Types: Idiophones > Lamellaphones > Combs.
Hornbostel-Sachs No#: 122.1
Description: The Ikembe is a plucked lamellaphone that is found through out many countries in Eastern Africa, including the Congo DRC, Malawi, Burundi, Tanzania, Mozambique. As so it has numerous different names applied by the cultures who this instrument is found. For example likimbe, likembe [Amba of Uganda and the Tabura of the Congo Basin], lulimba [Yao of Malawi, Tanzania and Mozambique], lukembe [Alur and Acholi of Uganda], irimba and kajimba [Makonde of Tanzania and Mozambique], itshilimba [Bemba of Zambia], karimba [Zimbabwe], kalimba and ikembe Bahutu of Rwanda and Burundi.
Etymology: For example likimbe, likembe [Amba of Uganda and the Tabura of the Congo Basin], lulimba [Yao of Malawi, Tanzania and Mozambique], lukembe [Alur and Acholi of Uganda], irimba and kajimba [Makonde of Tanzania and Mozambique], itshilimba [Bemba of Zambia], karimba [Zimbabwe], kalimba and ikembe Bahutu of Rwanda and Burundi. There are many other names for this instrument, but the predominance of names with this root is undeniable. The spelling is not as important as the sound that is made in vocalizing the names,
In Swahili the word imba means song. Kuimba means to sing, as in the phrase “nitakwenda kuimba” [I go to sing]. Swahili, as in many languages, uses a type of binomial nomenclature to create new words to describe unfamiliar or new objects, occurrences or people, based on existing words or concepts.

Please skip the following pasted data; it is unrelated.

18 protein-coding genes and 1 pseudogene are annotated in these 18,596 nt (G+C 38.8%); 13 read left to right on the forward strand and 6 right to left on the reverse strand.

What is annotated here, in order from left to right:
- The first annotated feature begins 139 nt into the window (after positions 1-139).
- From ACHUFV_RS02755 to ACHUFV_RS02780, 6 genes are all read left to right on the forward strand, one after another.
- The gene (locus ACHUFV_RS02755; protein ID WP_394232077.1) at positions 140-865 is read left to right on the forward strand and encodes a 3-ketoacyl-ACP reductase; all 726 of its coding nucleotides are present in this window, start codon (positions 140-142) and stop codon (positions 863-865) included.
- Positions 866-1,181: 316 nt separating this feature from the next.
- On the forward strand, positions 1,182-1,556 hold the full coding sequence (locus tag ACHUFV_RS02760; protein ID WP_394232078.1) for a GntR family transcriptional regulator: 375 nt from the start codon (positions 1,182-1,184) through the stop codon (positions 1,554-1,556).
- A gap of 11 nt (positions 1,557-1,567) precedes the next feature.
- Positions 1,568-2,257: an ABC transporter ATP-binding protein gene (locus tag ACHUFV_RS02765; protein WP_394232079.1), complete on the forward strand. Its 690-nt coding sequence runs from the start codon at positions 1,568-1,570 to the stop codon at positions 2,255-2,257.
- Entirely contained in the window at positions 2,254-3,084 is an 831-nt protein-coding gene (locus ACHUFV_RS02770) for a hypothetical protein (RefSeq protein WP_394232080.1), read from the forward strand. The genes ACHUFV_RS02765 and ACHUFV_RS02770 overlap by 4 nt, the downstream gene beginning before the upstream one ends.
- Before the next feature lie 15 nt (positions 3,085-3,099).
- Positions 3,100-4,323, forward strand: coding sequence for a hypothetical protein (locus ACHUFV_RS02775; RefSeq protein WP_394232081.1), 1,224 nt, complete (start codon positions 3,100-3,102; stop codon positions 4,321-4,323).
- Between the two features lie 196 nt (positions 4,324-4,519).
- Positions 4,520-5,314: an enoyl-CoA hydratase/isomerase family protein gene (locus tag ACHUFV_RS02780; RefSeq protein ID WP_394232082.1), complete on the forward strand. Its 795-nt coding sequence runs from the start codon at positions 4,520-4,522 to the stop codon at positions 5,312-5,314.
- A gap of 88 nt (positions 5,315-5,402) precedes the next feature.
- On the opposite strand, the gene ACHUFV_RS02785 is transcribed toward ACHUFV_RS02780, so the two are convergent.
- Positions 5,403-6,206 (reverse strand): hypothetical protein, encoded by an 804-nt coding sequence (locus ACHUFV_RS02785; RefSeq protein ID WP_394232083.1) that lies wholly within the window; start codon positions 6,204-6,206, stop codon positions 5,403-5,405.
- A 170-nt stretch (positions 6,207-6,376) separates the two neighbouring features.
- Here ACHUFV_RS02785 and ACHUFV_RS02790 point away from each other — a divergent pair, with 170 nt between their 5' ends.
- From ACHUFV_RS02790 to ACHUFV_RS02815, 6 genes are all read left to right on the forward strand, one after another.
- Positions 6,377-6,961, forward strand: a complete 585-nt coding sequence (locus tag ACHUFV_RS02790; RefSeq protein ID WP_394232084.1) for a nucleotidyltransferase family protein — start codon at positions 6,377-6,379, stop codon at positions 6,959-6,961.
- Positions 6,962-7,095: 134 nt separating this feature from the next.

By combining part of the word for mother = ma with the word for song = imba using r as a connector we come up with the word marimba = mother of song. We can then extrapolate from the research of A.M. Jones, quoted by Osborne that ka = small combined with the word imba = song should mean little mother of song.
Osborne cites examples of various names for these mbira from all over the continent, which have the Swahili word for song as their root. Admittedly, Swahili, like English, is not a virgin language, but rather a combination of a variety of languages making it useful for trading purposes.
However, at the root it’s still based on the Bantu languages of the peoples of Central and East Africa, which again is why it is so useful as a language of trade. A cursory examination of the root of these words gives us these common variations: imba, imbe and embe.
Citations: Bibliography: Anderson, Lois. The Miko Modal System of Kiganda Xylophone Music. 2 vols. Phd Diss. UCLA, 1968 ; Galpin, Francis. A textbook of European musical instruments, their origin, history and character. [reprint] Westport, Conn: Greenwood Press, 1976 ; Wiggins, Trevor and Joseph Kobom – Xylophone music from Ghana. Crown Point, IN: White Cliffs Media, 1992 ; Warner Dietz, Betty and Olatunji, Michael Babatunde, 1965. Musical Instruments of Africa: Their Nature, Use, and Place in The Life of a Deeply Musical People. New York: John Day Company ; Ottenberg, Simon. Seeing with Music: The Lives of 3 Blind African Musicians. Seattle, WA: University of Washington Press, 1996 ; Tracey, Hugh, ‘A Case for the Name Mbira’ in the African Music Society Journal, no. 3  ;